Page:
Late one afternoon my grandson arrived at the door with a noisy bundle of feathers. The bird, a Sparrowhawk was found on the road that is adjacent to our properties and services the Goldmont Estate off Gold Creek Road. I warmed the bird up and placed it in a heated Lizard Terrarium to stabilize it overnight. From its awareness of my movements and his screeching it obviously needed food, so I tried pinkie mice and de-frosted quail chicks which I halved. It didn’t need much encouragement and two hours after he was pushed out of its nest it was taking what seemed enormous amounts of food in relationship to its size.
Colin when we found him, 13/11/2019
I had heard the parents calling and had ideas of releasing the bird near them in hope they would continue to raise the chick. I couldn’t get near enough to them mainly because the Mickey Birds (Noisy Miners) were seeking us out and making screeching runs on the parents. I found their nest which was very sparse for a hawk and inexplicably right over the roadway in the middle of Mickey Bird territory. I am pretty sure the Mickies were responsible for pushing the youngster out of the nest.
I have never experienced a bird eating so vigorously or so much for its size. A week later and it was exercising its wings and nearly ready for flying. I made a nest out of a used packing case with shade cloth, an approximation of a “hacking box” that the raptor people use. It was located not far from the house in a densely planted area of wattles and taller eucalypts.
Colin in the Hacking cage 21/11/2019
The bird took to it almost too quickly and after only one night in the bush it took off and left me worried it wouldn’t have enough time to adapt to the wild. I find it difficult to write about “him” or more correctly “it” as I have no idea of its sex. I had such a close and intensive relationship with it that it was named Colin by Michelle Johnston with whom I shared my experience. Of course, it was just as likely to be a Coleen.
Later in the afternoon I heard the familiar vigorous calling, so I took out some defrosted quails and placed them in a hanging dish. A soon as I moved back, Colin came flying in and grasped at the food without stopping at all and made a clumsy landing in a dense branch of a large wattle. This became a regular routine and Colin would cry from a high point until I came out with some food. He got better at grasping the food and landing and in no time, I would throw a half-grown quail in the air and Colin would appear from his hiding spot and catch the quail before it hit the ground. After about two weeks Colin would be missing in the early morning but turn up later in the day for a feed. It became clear he was gradually finding his own food.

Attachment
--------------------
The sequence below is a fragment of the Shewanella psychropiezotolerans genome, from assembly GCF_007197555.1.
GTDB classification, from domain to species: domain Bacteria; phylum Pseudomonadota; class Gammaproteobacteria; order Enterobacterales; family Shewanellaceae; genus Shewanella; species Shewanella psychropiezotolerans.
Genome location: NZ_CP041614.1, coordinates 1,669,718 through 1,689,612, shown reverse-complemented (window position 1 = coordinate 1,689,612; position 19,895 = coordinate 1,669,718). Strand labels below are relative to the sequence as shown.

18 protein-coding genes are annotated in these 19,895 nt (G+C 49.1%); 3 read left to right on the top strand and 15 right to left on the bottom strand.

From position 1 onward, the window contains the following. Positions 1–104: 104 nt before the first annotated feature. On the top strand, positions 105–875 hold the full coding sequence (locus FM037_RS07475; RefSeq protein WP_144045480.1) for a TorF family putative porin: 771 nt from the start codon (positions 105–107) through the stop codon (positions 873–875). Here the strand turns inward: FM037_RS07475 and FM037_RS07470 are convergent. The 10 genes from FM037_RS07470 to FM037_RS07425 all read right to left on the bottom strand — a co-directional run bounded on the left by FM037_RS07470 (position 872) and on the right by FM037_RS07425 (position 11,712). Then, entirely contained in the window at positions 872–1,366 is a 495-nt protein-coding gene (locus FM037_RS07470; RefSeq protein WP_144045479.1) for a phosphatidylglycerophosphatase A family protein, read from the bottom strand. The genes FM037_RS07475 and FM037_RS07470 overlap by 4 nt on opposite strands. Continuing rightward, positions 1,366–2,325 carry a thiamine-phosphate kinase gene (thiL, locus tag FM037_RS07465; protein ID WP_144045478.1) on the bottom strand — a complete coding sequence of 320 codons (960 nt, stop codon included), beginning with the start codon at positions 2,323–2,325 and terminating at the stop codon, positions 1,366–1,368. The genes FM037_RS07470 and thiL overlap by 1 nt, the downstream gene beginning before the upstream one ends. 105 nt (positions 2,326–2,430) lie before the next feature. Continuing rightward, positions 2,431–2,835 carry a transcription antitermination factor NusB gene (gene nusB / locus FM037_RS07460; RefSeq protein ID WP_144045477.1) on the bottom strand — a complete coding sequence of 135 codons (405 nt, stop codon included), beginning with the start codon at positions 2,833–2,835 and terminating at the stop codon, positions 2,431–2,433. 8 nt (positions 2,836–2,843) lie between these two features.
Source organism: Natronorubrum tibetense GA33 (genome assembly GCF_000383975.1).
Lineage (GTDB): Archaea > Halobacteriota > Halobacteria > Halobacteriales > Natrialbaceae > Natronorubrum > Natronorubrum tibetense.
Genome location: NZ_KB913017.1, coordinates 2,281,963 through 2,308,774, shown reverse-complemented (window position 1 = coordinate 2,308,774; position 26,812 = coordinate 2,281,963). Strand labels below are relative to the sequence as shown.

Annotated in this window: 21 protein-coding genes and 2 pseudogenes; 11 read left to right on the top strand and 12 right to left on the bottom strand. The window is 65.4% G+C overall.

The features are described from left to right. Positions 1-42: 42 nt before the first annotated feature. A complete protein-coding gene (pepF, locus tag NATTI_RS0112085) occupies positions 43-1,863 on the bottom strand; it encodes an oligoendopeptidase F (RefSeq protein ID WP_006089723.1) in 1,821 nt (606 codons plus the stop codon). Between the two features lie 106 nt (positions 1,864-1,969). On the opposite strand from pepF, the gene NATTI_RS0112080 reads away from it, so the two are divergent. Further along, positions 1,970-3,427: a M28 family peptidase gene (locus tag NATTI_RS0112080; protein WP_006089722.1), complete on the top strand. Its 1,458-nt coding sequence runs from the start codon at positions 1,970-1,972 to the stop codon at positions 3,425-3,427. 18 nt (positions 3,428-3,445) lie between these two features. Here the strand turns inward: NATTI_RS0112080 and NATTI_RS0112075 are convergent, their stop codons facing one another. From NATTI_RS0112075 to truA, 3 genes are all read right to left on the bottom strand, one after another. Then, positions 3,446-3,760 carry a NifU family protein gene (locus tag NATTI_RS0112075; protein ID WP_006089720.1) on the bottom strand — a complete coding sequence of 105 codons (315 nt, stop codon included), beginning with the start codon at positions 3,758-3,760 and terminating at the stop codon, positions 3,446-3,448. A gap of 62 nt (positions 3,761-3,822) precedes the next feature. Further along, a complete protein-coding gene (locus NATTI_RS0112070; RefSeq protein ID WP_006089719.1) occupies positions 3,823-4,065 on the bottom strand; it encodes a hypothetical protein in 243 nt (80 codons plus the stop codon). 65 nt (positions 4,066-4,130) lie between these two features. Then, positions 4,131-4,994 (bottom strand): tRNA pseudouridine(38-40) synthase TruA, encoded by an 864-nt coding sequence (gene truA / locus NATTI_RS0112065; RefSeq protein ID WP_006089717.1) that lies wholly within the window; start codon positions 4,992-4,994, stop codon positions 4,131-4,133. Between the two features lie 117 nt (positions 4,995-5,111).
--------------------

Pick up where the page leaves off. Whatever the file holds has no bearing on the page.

Colin diving in to catch a defrosted quail before it touches the ground, 21/12/2019. This was one of the last times we saw him until his three appearances chased by the Mickey birds in October 2020.
Forty-two days after Colin was found he didn’t come back and I thought that was the end of a brilliant interaction with one our wildest predators that I’m sure I will never forget. I wondered what impact my rescuing him was. Was he taking one duckling a day? I see several Black or Wood Ducks which usually start with about 12 day-old ducklings and every day this reduced until they have only 2 or 3 survivors. Sparrowhawks would be number one suspect for these losses. My act of saving Colin in the last year would possibly be responsible for more than a hundred ducklings, finches, wrens, and even rarer ground birds such as Button Quails, Pittas and Thrushes dying every year.
But I thought he may not have survived.
However almost exactly a year after Colin released himself, I was out in the garden near the Hacking Cage and I heard the unmistakable strident call from the Wattle clump near the tray on which I used to feed him. It was the same bird. I was just about to go and get Colin some food when the Mickies came in and pushed him from one perch to another until he had had enough and flew off. This has been repeated twice since, so I am sure he is doing well, but he is just another bird that the Mickies can run off. By planting trees and mowing or grazing the grass underneath we are encouraging Mickies and other vigorous birds. They are excluding less dominant species such as finches, wrens and small honeyeaters and making our enjoyment of our flora poorer. However, I didn’t realize their impact on larger birds although I regularly see them chasing other raptors including the closely related Brown and Grey Goshawks.
Small acts like mine in saving this Sparrowhawk or larger programmes of removing weedy habitat and planting mainly trees, have rather large and not necessarily positive impacts on the fauna of our catchment. It is rather humbling to be involved but it is very clear that we must be careful when we choose to be involved as we are not in control of the consequences.